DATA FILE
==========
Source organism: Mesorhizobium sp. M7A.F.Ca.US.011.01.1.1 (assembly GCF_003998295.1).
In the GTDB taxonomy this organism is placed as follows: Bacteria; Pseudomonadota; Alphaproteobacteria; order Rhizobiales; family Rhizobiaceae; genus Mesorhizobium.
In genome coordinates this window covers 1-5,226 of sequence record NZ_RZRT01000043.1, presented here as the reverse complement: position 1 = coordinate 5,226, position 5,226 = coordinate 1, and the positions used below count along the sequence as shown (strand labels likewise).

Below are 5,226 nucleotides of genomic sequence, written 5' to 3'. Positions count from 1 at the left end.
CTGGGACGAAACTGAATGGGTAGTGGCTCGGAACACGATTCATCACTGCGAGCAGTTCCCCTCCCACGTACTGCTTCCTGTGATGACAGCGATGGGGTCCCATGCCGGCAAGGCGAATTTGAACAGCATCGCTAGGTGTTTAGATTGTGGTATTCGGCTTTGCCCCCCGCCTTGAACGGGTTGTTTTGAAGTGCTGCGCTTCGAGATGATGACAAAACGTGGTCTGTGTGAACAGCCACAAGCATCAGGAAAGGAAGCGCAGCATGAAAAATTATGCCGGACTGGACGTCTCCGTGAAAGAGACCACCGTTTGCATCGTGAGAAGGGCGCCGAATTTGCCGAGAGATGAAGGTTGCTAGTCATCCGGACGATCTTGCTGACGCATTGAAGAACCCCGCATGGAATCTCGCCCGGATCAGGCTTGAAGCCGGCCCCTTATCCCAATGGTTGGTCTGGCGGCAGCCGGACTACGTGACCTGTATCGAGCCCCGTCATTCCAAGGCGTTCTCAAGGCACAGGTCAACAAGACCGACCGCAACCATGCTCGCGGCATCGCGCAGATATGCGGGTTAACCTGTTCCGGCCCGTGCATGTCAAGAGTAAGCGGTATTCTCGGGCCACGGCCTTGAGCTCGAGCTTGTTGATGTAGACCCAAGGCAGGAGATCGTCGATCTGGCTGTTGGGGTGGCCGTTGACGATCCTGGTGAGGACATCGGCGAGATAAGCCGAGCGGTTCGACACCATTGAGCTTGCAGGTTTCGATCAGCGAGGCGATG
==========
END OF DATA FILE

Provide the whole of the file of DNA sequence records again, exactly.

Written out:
Source organism: Mesorhizobium sp. M7A.F.Ca.US.011.01.1.1 (assembly GCF_003998295.1).
In the GTDB taxonomy this organism is placed as follows: Bacteria; Pseudomonadota; Alphaproteobacteria; order Rhizobiales; family Rhizobiaceae; genus Mesorhizobium.
In genome coordinates this window covers 1-5,226 of sequence record NZ_RZRT01000043.1, presented here as the reverse complement: position 1 = coordinate 5,226, position 5,226 = coordinate 1, and the positions used below count along the sequence as shown (strand labels likewise).

Below are 5,226 nucleotides of genomic sequence, written 5' to 3'. Positions count from 1 at the left end.
CTGGGACGAAACTGAATGGGTAGTGGCTCGGAACACGATTCATCACTGCGAGCAGTTCCCCTCCCACGTACTGCTTCCTGTGATGACAGCGATGGGGTCCCATGCCGGCAAGGCGAATTTGAACAGCATCGCTAGGTGTTTAGATTGTGGTATTCGGCTTTGCCCCCCGCCTTGAACGGGTTGTTTTGAAGTGCTGCGCTTCGAGATGATGACAAAACGTGGTCTGTGTGAACAGCCACAAGCATCAGGAAAGGAAGCGCAGCATGAAAAATTATGCCGGACTGGACGTCTCCGTGAAAGAGACCACCGTTTGCATCGTGAGAAGGGCGCCGAATTTGCCGAGAGATGAAGGTTGCTAGTCATCCGGACGATCTTGCTGACGCATTGAAGAACCCCGCATGGAATCTCGCCCGGATCAGGCTTGAAGCCGGCCCCTTATCCCAATGGTTGGTCTGGCGGCAGCCGGACTACGTGACCTGTATCGAGCCCCGTCATTCCAAGGCGTTCTCAAGGCACAGGTCAACAAGACCGACCGCAACCATGCTCGCGGCATCGCGCAGATATGCGGGTTAACCTGTTCCGGCCCGTGCATGTCAAGAGTAAGCGGTATTCTCGGGCCACGGCCTTGAGCTCGAGCTTGTTGATGTAGACCCAAGGCAGGAGATCGTCGATCTGGCTGTTGGGGTGGCCGTTGACGATCCTGGTGAGGACATCGGCGAGATAAGCCGAGCGGTTCGACACCATTGAGCTTGCAGGTTTCGATCAGCGAGGCGATG